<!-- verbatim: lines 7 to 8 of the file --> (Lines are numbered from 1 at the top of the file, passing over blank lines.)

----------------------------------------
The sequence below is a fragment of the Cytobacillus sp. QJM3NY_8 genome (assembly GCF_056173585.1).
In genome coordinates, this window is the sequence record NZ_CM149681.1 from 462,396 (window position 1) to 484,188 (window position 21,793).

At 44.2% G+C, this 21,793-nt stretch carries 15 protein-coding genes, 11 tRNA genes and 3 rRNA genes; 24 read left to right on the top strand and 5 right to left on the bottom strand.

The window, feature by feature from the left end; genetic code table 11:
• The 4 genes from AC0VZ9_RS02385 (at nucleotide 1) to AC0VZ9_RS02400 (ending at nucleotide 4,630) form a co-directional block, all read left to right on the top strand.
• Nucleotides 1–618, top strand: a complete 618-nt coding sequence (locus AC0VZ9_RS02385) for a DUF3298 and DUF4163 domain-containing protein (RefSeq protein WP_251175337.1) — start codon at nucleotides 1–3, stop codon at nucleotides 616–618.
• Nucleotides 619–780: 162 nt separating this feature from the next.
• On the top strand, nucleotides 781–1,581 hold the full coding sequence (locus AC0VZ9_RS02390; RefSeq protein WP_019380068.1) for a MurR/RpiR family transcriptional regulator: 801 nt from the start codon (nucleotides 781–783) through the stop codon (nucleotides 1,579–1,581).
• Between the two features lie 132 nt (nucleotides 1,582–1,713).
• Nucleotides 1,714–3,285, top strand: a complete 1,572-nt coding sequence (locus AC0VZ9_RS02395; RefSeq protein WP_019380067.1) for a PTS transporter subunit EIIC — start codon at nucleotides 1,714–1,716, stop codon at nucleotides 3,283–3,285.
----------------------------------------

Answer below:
• Nucleotides 619–780: 162 nt separating this feature from the next.
• On the top strand, nucleotides 781–1,581 hold the full coding sequence (locus AC0VZ9_RS02390; RefSeq protein WP_019380068.1) for a MurR/RpiR family transcriptional regulator: 801 nt from the start codon (nucleotides 781–783) through the stop codon (nucleotides 1,579–1,581).